Via ScotusBlog live blog:
10:26 Amy Howe: We have Perry. By the Chief. The petitioners did not have standing to appeal the district court order.
10:28 Amy Howe: From the opinion: We have never before upheld the standing of a private party to defend the constitutionality of a state statute when state officials have chosen not to. We decline to do so for the first time here.
10:40 Amy Howe: Here’s a Plain English take on Hollingsworth v. Perry, the challenge to the constitutionality of California’s Proposition 8, which bans same-sex marriage: After the two same-sex couples filed their challenge to Proposition 8 in federal court in California, the California government officials who would normally have defended the law in court, declined to do so. So the proponents of Proposition 8 stepped in to defend the law, and the California Supreme Court (in response to a request by the lower court) ruled that they could do so under state law. But today the Supreme Court held that the proponents do not have the legal right to defend the law in court. As a result, it held, the decision by the U.S. Court of Appeals for the Ninth Circuit, the intermediate appellate court, has no legal force, and it sent the case back to that court with instructions for it to dismiss the case….
In California and the 26 other States that permit initiatives and popular referendums, the people have exercised their own inherent sovereign right to govern themselves. The Court today frustrates that choice by nullifying, for failure to comply with the Restatement of Agency, a State Supreme Court decisionholding that state law authorizes an enacted initiative’sproponents to defend the law if and when the State’s usuallegal advocates decline to do so. The Court’s opinion fails to abide by precedent and misapplies basic principles of justiciability.
Prop 8. No standing. Per Roberts. 5-4.
— SCOTUSblog (@SCOTUSblog) June 26, 2013
No precedent on gay marriage in the Prop 8 case. The S. Ct. does not decide, 5-4. Roberts, Scalia, Ginsburg, Breyer, and Kagan majority.
— SCOTUSblog (@SCOTUSblog) June 26, 2013
Same-sex marriage will be available in CA, at least where court clerks take the position that Prop 8 is unconstitutional.
— SCOTUSblog (@SCOTUSblog) June 26, 2013
WAJ comments: Not a decision on traditional ideological lines:
ROBERTS, C. J., delivered the opinion of the Court, in which SCALIA, GINSBURG, BREYER, and KAGAN, JJ., joined. KENNEDY, J., filed a dissenting opinion, in which THOMAS, ALITO, and SOTOMAYOR, JJ., joined.
Probably the most confusing outcome as to what happens next. The prevailing view is that Prop. 8 is invalid in California. Understand this was a result of California officials refusing to defend the law on appeal. Regardless of the merits underlying the suit, the Court just validated the ability of public officials to deprive federal courts of jurisdiction by virtue of the officials failure to fulfill their public duties. What makes it even more confusing is that if the proponents of Prop 8 had no standing to defend the law on appeal, why would they have standing even in the District Court. If not standing, then there was not an actual case and controversy, and Judge Walker had no authority to rule. Here’s ScotusBlog’s explanation:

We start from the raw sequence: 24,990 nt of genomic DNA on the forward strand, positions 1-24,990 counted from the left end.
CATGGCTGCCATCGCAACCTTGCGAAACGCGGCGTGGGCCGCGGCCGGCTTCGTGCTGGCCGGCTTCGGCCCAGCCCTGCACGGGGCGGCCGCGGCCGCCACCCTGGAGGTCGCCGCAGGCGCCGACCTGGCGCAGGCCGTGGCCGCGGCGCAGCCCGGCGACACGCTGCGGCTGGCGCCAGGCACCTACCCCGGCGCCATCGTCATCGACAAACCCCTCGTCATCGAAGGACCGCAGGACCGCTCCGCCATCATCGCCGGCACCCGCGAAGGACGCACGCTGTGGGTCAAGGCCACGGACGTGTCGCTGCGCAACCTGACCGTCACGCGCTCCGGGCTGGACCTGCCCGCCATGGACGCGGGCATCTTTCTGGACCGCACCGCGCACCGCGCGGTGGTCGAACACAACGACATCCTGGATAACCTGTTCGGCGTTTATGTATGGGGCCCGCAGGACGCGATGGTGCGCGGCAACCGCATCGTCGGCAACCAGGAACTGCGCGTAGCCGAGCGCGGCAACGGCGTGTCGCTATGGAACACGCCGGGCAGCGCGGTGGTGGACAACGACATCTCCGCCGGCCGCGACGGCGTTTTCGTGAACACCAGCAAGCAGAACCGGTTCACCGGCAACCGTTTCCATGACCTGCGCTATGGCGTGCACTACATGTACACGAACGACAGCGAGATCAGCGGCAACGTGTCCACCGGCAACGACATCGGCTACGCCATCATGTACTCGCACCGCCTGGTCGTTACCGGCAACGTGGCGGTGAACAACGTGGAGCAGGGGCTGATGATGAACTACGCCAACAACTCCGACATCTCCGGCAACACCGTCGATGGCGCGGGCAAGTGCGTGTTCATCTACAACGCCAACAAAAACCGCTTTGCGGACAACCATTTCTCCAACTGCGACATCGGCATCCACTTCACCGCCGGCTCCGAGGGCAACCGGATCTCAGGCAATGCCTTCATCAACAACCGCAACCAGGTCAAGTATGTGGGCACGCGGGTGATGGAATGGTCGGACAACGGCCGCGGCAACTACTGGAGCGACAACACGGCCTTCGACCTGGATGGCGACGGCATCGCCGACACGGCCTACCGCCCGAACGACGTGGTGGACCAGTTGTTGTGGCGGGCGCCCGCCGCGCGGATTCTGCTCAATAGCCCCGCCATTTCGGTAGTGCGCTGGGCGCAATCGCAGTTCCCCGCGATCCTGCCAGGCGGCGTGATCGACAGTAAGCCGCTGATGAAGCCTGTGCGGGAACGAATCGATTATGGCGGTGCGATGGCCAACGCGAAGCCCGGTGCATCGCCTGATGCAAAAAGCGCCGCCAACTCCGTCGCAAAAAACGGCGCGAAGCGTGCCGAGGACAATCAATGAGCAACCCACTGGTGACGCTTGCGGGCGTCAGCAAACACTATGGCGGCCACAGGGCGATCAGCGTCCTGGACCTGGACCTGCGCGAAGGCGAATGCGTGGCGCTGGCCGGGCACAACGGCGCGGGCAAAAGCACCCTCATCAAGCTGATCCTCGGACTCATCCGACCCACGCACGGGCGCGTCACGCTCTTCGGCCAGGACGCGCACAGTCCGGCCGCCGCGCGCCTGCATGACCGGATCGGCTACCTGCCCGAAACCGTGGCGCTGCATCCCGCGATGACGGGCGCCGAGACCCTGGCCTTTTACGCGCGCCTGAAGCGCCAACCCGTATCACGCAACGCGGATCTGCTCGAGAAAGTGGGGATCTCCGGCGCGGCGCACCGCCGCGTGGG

10:59 Comment From Chris If the Federal Courts don’t have jurisdiction over the Prop 8 case, then how can the Federal District Court decision finding Prop 8 unconstitutional stand? From Kevin: Good question. The reason is because the Supreme Court only found no standing by the Prop 8 opponents to appeal. It did not question the standing of the Prop. challengers to challenge the law. So the district court had jurisdiction; the court of appeals did not.
That’s an inadequate answer to me, and something I’ll explore further with time.
Update — On the effect of the standing issue, here’s the best I can figure out as to why the District Court Order survives. When the case was filed, the Governor and other state officials were named parties. They refused to defend the law, and the proponents of Prop. 8 were allowed to intervene in the case for the purpose of presenting a defense. So the case continued with the state officials as parties even though they weren’t active in the case. But once the District Court rules, someone had to take the affirmative step of appealing. The state officials refused to do that, so the proponents took the appeal. It was that step which the Supreme Court rejected, the taking of the appeal by someone who was not a named party and did not have “standing” thereby depriving the appellate courts of jurisdiction. Thus, the state officials achieved the result they wanted not so much by refusing to defend Prop. 8, but by refusing to take an appeal. [Note, this paragraph modified after initially publishing.]